Freshman debates look and feel completely different.  Yesterday, in the middle of the debate on who was justified in fighting the French and Indian War, a student interrupts and asks, “Wait, what are we discussing? What is this debate about?”  Ah….time to stop the debate immediately, back pedal, and start from zero.  This happens often in ninth grade.  Two steps forward and one step back.

Loving lists, this class decided to make one to help them organize, focus, and target their debate topic and materials.

Things to do for a debate (according to my freshmen):

  1. Research:  What is the debate question asking you in your own words? Check with your team that they agree.  Research your topic.  Find concrete evidence and examples that support your argument.
  2. Offense: The best offensive is a strong defensive.  Research the opposition’s points and craft counter-arguments and questions.
  3. Logic: Use logic to have your points build off of one another… establish a “flow” of ideas and talking points.
  4. Don’t get personal: Try to avoid “I statements” if the debate is not a personal one, i.e. if you are debating about different sides of the American Revolution try to remember to be an objective historian.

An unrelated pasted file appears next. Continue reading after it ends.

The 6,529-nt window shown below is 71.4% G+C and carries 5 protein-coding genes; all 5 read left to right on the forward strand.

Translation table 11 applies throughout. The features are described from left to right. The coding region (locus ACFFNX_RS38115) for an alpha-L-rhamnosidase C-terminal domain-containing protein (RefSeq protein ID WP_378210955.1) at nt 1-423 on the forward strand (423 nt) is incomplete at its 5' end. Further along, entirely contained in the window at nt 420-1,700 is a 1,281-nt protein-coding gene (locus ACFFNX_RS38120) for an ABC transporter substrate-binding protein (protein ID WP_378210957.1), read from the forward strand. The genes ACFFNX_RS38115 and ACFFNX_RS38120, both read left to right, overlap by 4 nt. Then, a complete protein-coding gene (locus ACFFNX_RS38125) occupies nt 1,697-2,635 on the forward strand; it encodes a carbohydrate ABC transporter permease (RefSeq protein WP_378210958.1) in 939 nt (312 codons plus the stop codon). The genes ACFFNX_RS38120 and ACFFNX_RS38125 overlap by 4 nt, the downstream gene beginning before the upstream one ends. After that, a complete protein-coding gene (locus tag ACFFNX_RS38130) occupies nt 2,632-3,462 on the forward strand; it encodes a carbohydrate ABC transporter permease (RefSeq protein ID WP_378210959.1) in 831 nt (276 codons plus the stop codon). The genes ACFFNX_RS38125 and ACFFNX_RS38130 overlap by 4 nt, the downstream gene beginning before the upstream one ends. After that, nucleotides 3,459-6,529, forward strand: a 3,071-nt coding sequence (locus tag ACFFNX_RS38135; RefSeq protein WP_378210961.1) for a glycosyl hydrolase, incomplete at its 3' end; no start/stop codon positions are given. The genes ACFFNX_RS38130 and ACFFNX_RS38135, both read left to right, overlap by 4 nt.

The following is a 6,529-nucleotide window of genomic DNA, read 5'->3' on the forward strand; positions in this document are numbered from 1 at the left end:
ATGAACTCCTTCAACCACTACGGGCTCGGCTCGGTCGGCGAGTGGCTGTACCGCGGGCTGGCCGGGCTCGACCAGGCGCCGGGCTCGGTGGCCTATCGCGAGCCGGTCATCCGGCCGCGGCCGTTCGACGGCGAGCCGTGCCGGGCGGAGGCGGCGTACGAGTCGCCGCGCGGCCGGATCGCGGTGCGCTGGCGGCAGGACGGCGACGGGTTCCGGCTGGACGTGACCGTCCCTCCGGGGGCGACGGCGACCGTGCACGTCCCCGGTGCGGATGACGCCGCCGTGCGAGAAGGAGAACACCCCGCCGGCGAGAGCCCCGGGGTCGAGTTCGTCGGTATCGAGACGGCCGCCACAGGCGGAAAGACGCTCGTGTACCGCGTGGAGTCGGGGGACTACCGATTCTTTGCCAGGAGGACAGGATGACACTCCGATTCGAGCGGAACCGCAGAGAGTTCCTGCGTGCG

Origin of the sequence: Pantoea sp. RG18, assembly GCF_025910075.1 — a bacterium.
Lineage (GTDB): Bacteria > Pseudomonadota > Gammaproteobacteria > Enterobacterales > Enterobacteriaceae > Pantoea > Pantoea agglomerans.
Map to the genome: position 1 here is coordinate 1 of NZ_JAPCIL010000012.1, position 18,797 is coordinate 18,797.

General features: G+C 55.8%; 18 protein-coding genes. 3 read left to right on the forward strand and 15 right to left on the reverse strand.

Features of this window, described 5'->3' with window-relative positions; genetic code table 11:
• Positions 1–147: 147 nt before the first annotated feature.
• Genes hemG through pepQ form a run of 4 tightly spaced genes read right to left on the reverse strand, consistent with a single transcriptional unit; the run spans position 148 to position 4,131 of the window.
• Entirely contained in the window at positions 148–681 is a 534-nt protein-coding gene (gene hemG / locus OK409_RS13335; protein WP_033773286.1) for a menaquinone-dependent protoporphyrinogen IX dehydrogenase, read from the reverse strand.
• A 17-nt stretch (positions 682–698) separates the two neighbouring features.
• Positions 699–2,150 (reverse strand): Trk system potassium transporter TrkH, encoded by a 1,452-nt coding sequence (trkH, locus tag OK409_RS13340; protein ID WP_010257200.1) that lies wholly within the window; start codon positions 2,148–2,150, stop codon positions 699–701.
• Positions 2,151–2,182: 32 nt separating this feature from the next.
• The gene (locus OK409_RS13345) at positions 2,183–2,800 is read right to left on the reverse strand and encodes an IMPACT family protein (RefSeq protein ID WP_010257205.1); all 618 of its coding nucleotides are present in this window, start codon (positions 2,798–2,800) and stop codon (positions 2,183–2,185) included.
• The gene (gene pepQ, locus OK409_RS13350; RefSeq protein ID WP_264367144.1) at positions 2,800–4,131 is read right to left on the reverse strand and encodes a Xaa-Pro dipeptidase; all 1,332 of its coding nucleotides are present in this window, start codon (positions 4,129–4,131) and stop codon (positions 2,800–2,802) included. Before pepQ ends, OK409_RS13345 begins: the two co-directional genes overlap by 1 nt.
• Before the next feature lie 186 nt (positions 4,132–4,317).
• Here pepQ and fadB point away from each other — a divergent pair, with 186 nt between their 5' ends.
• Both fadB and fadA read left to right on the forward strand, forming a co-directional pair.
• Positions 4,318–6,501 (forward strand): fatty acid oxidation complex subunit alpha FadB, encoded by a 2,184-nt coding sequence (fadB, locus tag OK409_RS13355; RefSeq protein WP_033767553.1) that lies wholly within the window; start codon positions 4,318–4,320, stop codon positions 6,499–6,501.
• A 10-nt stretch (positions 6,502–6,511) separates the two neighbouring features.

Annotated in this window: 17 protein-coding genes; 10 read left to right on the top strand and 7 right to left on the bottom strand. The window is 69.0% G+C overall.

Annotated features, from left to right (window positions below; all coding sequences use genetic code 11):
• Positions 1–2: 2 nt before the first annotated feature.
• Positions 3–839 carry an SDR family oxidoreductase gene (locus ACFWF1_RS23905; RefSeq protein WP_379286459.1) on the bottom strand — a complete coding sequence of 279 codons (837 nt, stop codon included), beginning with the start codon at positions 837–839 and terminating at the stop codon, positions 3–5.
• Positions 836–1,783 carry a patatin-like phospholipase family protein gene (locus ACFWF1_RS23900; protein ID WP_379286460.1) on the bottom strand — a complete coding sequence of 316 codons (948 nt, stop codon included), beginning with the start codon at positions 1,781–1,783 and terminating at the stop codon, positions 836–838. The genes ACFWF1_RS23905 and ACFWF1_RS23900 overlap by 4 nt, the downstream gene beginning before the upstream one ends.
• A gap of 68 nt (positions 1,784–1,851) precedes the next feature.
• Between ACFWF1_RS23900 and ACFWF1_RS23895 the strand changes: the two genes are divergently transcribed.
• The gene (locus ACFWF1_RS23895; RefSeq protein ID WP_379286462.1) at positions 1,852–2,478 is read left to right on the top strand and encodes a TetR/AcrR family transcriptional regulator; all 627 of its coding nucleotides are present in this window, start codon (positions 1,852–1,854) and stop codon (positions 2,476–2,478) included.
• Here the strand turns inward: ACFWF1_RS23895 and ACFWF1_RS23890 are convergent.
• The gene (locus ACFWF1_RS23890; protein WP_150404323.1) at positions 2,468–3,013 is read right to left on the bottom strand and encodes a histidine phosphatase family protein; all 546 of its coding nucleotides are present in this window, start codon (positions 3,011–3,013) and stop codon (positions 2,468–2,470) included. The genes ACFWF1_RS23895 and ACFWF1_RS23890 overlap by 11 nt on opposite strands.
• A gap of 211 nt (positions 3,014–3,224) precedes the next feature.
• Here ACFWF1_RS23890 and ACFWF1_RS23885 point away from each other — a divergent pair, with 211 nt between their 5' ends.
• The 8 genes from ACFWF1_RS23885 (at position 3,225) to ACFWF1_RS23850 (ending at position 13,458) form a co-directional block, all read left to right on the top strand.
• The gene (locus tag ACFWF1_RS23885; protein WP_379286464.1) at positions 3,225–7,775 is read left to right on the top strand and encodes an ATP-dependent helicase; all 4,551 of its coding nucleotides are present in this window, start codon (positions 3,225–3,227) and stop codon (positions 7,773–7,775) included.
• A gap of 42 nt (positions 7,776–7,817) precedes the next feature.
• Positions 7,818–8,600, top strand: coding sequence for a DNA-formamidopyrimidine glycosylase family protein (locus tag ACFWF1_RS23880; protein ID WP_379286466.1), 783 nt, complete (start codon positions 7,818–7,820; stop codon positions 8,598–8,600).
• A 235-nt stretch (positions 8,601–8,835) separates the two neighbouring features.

5. Stay focused: Stick to the topic. Get your points out and if you notice the conversation looping around and around the same point prepare a transition, “That is a good point, but I would like to raise a new one….”
  6. Listen: When you are not talking, don’t interrupt, and listen to what the opposition is saying so you are able to address them directly, thoughtfully, and well.
  7. Debates are most often lost rather an won: Ahh…I love this point and often write this on the board prior to a debate.
  8. Be respectful to your teammates and the opposition: no eye rolling and watch the body language.
  9. Tweak your argument in the debate as your process through the materials and answer counter-arguments….don’t just totally switch arguments in the middle….rather finesse it!
  10. Have some fun, laugh a little, keep it light.  Debates should be enjoyable, refreshing, and an opportunity for you to showcase all of your pre-planning.

Using their homemade debate guide, I grade this one and look forward to the next debate…and to their debates in the eleventh grade most of all.